The scheme operators’ goal of obtaining titles from NH-DMV is essential to the success of the schemes. The Code of Federal Regulations (CFR) allows owners of used vehicles to ship their vehicles to overseas destinations. To ship a used vehicle, the export declaration or SED must be accompanied by a copy of the automobile title, which establishes ownership and demonstrates that the vehicle is used. Everything from soliciting straws, falsifying DMV paperwork and lying to local car dealers is designed to obtain titles – the key documents that allow the cars to ship abroad. The title makes it appear to US Customs that a “used” vehicle is being shipped.

In fact, 19 CFR § 192 defines a “used” vehicle as “any self-propelled vehicle the equitable or legal title to which has been transferred by a manufacturer, distributor, or dealer to an ultimate purchaser” (emphasis added). The CFR further defines an “ultimate purchaser” as “the first person, other than a dealer purchasing in his capacity as a dealer, who in good faith purchases a self-propelled vehicle for purposes other than resale.”

In a case where an exporter acts in bad faith to obtain new cars for resale abroad, the cars clearly do not qualify as “used.” But when the scheme operator presents to US Customs the title, along with the SED, the title serves as a smokescreen to evade the customs regulations and facilitate an export that could not lawfully take place under the applicable CFR provisions. These exporters know that at our busiest ports, US Customs will ordinarily judge whether a vehicle is “used” simply by checking whether the car is titled in New Hampshire or another state.

New Hampshire is an attractive venue for export schemes to operate, because there is no sales tax or mandatory insurance. This means that the perpetrators incur fewer up-front costs when they operate here. Practitioners in New Hampshire may be consulted by clients who have been solicited to participate in an export scheme as a straw buyer. Other clients may potentially see a profit to be made by operating an export scheme themselves. In both cases, the clients’ best course is to resist the temptation to make a quick buck.

Straw arrangements are used by criminal organizations in a wide variety of situations to gain financial advantage by means of deception. Accordingly, anyone solicited to act as a straw should decline the invitation. Some exporters specifically target people of limited means to do their bidding, including people who receive some form of public financial assistance. As one might expect, they stand to lose their benefits if municipal officials discover that they have recently registered several new Porsche Cayennes in the course of a few months. The straw victims may also face state title fraud charges, as well as serious tax problems.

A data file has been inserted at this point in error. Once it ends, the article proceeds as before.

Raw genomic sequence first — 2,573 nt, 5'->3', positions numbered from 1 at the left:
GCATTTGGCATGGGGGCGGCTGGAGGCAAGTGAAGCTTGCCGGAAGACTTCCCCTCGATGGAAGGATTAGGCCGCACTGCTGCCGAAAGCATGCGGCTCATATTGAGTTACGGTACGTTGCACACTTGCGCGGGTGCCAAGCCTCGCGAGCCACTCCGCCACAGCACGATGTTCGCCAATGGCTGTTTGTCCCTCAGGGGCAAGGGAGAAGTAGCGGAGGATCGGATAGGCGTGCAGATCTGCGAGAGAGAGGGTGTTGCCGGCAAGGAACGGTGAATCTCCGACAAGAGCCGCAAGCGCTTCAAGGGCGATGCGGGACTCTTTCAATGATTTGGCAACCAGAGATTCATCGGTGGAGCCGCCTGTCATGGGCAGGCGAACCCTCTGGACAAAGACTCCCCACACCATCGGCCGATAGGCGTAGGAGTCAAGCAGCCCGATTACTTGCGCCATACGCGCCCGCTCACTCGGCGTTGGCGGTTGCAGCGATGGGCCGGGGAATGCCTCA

Export schemes will continue to attract law enforcement attention for the foreseeable future. In addition to the harm caused to local businesses, federal authorities will appropriately scrutinize the source of funds used to purchase the vehicles. International money launderers are constantly on the lookout for opportunities to launder proceeds of international organized crime, and export schemes offer obvious opportunities.

While no illicit source of funds was detected in the Ku and Hsu cases, and no jail time was imposed at sentencing, the defendants are now convicted felons and subject to federal probation supervision. In addition, 13 luxury cars valued at a total of $750,000 were seized at the port of Long Beach and forfeited in administrative proceedings. In sum, these export schemes cheat local car dealerships, disrupt DMV operations, and leave everyone, including straw buyers, open to many potential problems down the road.

Michael J. Gunnison is an Assistant US Attorney in Concord. The views expressed in this article do not necessarily represent the views of the Department of Justice or the United States.